The likelihood of developing myocardial arrhythmia is also subject to genetic variation. The ryanodine receptor affects the clinical manifestations of circulating catecholamines. Mutations in the gene for this receptor render individuals susceptible to ventricular tachycardia during catecholamine challenges, whether induced by exercise or by emotional triggers 52 . Similarly patients with congenital long QT syndromes due to mutations in genes for sodium or potassium channels are also at risk of sudden death after catecholamine surges 53 .
Activity of (hypothalamic-pituitary-adrenal) axis, and the sympathetic nervous system, show sstriking diurnal variation. Peak corticotropin and cortisol concentrations occur in the early morning, and peak cortisol concentrations can be ten times higher than at trough 54 . Circulating norepinephrine and epinephrine concentrations shows large diurnal variation with increases throughout the day and decreases at night.
Proposed mechanisms to explain why ischaemic heart events and cerebrovascular events are more common in the early morning than at other times include increasing morning catecholamine concentrations, highest cortisol concentrations, hypercoagulability, and endothelial dysfunction 55,56 . Not surprisingly, in view of the association between the stress systems and the sleep-wake cycle, disruption of sleep pattern interferes with autonomic balance and function of the hypothalamic-pituitary-adrenal axis. Sleep deprivation blunts the normal trough in circadian cortisol concentrations and also increases sympathetic nervous system activity at the expense of parasympathetic tone 57 . Via stress system activation and perhaps via other hormone and immune mechanisms as well, sleep disruption is associated with several metabolic disorders, including obesity and insulin resistance 58 .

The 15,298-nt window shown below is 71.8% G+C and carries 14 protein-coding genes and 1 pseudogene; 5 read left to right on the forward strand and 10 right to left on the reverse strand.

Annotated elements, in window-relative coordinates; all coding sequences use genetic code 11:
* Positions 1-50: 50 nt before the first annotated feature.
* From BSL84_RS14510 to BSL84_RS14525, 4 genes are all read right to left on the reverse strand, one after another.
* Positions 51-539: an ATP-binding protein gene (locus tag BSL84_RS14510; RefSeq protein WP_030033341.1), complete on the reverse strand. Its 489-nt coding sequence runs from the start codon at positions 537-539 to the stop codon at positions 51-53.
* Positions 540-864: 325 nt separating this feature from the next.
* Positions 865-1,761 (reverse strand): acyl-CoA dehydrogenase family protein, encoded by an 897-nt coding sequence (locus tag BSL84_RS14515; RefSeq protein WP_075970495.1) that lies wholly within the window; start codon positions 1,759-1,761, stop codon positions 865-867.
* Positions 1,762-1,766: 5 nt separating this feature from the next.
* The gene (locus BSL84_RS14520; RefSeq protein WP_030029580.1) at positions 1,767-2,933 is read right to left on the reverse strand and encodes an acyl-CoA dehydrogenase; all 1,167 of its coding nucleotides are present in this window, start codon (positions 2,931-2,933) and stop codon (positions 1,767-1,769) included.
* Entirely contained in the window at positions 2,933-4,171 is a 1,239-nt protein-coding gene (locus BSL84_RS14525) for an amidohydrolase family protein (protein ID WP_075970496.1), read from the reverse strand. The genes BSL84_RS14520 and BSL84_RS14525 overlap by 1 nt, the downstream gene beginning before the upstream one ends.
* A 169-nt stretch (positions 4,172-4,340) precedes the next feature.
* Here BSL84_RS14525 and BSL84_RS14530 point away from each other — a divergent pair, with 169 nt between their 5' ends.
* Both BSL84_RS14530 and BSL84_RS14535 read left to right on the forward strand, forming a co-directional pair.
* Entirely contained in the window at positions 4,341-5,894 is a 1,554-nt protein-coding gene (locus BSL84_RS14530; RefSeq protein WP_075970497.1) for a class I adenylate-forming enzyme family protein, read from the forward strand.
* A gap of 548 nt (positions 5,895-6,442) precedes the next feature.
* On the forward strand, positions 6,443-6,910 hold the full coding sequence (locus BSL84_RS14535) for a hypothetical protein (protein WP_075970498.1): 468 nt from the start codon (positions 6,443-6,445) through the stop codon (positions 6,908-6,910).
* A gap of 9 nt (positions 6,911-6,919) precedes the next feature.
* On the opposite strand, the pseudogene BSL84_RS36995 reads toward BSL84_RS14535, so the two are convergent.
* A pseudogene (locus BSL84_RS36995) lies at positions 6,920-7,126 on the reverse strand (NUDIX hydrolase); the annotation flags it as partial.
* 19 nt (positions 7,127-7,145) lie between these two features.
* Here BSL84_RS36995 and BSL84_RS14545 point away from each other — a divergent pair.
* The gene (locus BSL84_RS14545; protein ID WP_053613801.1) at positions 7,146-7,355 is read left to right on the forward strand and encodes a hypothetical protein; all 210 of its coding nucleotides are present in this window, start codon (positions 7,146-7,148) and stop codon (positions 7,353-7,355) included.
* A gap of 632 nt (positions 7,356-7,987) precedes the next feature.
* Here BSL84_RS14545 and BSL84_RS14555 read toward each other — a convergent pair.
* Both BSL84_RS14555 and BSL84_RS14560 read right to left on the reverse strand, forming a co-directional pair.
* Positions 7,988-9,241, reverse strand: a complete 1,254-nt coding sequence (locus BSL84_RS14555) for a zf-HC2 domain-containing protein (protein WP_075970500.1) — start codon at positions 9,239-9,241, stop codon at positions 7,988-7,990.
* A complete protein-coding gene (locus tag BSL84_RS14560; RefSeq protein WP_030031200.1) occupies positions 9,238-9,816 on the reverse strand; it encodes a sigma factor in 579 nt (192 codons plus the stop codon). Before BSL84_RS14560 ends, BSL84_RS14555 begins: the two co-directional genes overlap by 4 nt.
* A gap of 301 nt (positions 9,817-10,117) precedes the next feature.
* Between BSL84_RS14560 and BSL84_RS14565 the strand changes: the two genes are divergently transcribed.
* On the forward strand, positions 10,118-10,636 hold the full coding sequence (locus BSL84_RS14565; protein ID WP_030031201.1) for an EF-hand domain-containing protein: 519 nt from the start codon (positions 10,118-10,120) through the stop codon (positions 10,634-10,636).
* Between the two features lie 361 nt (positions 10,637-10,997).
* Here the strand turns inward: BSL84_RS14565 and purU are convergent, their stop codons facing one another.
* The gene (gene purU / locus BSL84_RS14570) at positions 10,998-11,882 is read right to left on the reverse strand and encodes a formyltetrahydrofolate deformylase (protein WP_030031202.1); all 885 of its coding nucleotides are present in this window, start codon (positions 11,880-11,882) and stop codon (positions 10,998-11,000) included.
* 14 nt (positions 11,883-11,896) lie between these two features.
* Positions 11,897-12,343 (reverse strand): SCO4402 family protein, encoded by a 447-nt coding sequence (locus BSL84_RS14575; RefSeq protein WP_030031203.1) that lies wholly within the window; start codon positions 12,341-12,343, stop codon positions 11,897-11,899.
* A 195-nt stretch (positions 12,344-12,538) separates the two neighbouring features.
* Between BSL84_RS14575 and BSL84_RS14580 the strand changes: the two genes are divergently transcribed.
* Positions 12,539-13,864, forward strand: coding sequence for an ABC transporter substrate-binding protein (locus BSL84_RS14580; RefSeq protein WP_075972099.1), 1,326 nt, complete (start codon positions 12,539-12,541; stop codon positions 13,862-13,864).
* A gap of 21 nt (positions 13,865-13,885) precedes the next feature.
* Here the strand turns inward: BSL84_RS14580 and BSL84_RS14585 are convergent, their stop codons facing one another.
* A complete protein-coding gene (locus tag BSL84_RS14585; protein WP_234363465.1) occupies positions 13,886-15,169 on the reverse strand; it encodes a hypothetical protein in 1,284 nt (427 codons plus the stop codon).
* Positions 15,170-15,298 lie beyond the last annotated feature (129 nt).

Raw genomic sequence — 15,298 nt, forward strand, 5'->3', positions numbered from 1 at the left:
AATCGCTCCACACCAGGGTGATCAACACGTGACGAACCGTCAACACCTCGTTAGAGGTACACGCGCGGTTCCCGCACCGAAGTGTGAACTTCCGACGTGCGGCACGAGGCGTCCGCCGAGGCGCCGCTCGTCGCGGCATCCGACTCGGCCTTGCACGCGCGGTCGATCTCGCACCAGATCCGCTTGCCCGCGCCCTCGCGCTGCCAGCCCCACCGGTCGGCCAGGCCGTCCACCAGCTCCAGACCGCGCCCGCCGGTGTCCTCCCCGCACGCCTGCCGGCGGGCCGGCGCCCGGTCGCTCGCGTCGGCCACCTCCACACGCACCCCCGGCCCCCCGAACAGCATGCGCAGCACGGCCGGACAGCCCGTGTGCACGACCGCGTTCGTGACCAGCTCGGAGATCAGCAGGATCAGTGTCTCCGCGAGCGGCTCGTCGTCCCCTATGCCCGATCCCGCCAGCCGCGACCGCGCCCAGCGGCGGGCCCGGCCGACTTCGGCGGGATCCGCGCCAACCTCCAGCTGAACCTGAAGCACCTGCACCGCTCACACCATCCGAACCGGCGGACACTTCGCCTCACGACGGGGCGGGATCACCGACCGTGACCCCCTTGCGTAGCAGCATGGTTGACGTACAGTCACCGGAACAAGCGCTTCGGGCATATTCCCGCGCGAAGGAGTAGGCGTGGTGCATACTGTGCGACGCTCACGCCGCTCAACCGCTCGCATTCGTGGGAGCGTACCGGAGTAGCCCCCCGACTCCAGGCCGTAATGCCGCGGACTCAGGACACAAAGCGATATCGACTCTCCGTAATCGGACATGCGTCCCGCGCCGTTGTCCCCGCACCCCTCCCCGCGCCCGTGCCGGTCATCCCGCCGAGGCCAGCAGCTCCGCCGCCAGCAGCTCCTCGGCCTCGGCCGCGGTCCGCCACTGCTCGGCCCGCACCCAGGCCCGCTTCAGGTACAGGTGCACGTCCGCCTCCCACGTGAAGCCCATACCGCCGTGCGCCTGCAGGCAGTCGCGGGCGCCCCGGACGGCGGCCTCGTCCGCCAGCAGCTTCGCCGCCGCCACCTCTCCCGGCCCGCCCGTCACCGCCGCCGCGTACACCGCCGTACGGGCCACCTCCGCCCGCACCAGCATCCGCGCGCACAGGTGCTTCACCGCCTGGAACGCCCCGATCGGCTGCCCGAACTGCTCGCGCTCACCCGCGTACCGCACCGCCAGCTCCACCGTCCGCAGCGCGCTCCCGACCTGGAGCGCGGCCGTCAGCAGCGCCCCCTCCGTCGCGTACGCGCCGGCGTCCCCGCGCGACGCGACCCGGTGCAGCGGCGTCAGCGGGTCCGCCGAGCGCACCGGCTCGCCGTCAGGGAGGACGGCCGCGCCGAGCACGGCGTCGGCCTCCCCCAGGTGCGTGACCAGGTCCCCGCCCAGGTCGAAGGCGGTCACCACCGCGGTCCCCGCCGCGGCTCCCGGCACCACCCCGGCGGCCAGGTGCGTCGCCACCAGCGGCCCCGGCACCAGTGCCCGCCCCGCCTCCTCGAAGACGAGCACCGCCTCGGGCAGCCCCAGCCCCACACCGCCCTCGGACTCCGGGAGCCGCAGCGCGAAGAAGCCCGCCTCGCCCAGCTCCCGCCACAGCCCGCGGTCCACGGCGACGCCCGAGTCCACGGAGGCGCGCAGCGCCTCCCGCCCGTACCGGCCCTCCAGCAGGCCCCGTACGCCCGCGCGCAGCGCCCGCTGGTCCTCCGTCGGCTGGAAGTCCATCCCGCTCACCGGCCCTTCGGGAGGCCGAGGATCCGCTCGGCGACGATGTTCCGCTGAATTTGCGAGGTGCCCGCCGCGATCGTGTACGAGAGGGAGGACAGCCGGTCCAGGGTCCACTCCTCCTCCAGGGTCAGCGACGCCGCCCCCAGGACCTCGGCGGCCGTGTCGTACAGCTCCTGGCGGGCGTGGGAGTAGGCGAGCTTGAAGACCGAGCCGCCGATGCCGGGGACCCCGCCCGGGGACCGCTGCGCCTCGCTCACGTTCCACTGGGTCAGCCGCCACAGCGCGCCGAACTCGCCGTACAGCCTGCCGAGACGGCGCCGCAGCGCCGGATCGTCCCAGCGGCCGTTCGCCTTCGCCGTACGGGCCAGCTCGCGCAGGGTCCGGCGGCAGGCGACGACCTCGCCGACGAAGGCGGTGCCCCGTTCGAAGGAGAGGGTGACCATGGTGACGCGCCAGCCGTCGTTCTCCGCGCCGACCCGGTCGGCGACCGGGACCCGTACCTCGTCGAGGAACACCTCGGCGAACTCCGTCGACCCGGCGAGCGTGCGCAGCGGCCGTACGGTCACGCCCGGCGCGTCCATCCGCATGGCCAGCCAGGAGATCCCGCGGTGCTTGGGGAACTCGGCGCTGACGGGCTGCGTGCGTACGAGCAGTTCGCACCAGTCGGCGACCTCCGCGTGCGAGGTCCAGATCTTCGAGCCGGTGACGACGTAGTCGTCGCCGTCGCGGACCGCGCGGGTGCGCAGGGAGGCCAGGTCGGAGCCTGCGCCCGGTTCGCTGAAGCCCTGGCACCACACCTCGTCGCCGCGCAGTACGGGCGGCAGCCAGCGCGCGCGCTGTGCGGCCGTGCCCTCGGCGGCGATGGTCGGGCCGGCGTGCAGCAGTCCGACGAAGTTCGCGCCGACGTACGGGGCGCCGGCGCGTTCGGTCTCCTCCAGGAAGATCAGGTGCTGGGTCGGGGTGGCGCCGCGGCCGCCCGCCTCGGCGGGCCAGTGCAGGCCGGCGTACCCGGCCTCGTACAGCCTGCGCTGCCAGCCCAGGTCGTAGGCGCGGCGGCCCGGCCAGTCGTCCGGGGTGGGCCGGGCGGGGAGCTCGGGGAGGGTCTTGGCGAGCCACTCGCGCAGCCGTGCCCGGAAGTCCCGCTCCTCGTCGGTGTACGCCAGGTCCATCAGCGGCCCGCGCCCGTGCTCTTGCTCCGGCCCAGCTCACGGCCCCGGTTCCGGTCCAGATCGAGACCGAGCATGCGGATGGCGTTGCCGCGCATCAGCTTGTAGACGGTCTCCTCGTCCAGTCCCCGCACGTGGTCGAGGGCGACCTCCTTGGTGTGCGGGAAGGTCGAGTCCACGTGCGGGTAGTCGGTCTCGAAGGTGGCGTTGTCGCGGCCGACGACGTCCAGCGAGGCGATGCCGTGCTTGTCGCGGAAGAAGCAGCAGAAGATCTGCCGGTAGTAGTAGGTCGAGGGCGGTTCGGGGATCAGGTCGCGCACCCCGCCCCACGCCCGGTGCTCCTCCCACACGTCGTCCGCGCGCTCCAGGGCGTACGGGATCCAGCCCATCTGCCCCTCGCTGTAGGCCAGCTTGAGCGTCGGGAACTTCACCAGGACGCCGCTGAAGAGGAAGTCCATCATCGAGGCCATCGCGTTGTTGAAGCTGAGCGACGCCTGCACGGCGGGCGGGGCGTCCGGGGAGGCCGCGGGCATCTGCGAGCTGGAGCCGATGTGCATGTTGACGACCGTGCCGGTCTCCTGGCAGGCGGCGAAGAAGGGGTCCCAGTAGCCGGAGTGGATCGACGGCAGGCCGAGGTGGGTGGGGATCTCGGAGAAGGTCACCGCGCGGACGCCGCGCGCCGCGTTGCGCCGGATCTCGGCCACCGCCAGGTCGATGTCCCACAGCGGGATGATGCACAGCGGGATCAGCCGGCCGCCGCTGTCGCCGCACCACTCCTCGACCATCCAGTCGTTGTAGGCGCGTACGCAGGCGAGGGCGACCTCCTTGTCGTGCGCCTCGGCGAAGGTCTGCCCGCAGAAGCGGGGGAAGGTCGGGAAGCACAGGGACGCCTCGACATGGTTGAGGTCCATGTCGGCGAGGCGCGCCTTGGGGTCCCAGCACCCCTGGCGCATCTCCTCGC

There are evidences that relaxation techniques or methods such as meditation, yoga, and prayer can modify indices of autonomic activation at beneficial in relieving stress 59,60 .
Drug therapies have been studied to a limited extent. Bernardi L
In the ENRICHD study that enrolled nearly 2500 myocardial infarction patients with depression or low social support, or both, to cognitive behaviours therapy versus usual care and recorded no effect on event – free survival with modest improvement in depression and social isolation score 61 . Taylor CB
In normal subjects acute mental stress may alter heart rate, double product, cardiac output stroke volume and cardiac microcirculation. Acute mental stress increases blood pressure and heart rate in patients with cardiovascular disease. Angina pectoris and other evidence of ischaemic heart disease may accompany this increase in heart rate. Evidence exists for a strong and consistent association of acute and chronic psychological stress with cardiovascular risk factors and with outcomes such as ischaemia, arrhythmias and pump failure. Stress is modifiable-risk factor for acute and chronic cardiovascular disorders. Stress may be managed by healthy lifestyle, anger management, meditation, yoga, prayer and treatment of mental illness.
Some of the most promising studies about stress and cardiovascular system have been made possible by the genomic revolution with identification of genes could prove to be important therapeutic targets and emergence of targeted evidence-based interventions.
Dr. Naveen K Goel Professor, Deptt. of Community Medicine, Govt. Medical College, Chandigarh. India Phone: 0172-2665253, Ext. 1043/1042 (O) 0172-2621513 (R) Fax: 0172-609360/608488 Mobile: 09876521536 e-mail: firstname.lastname@example.org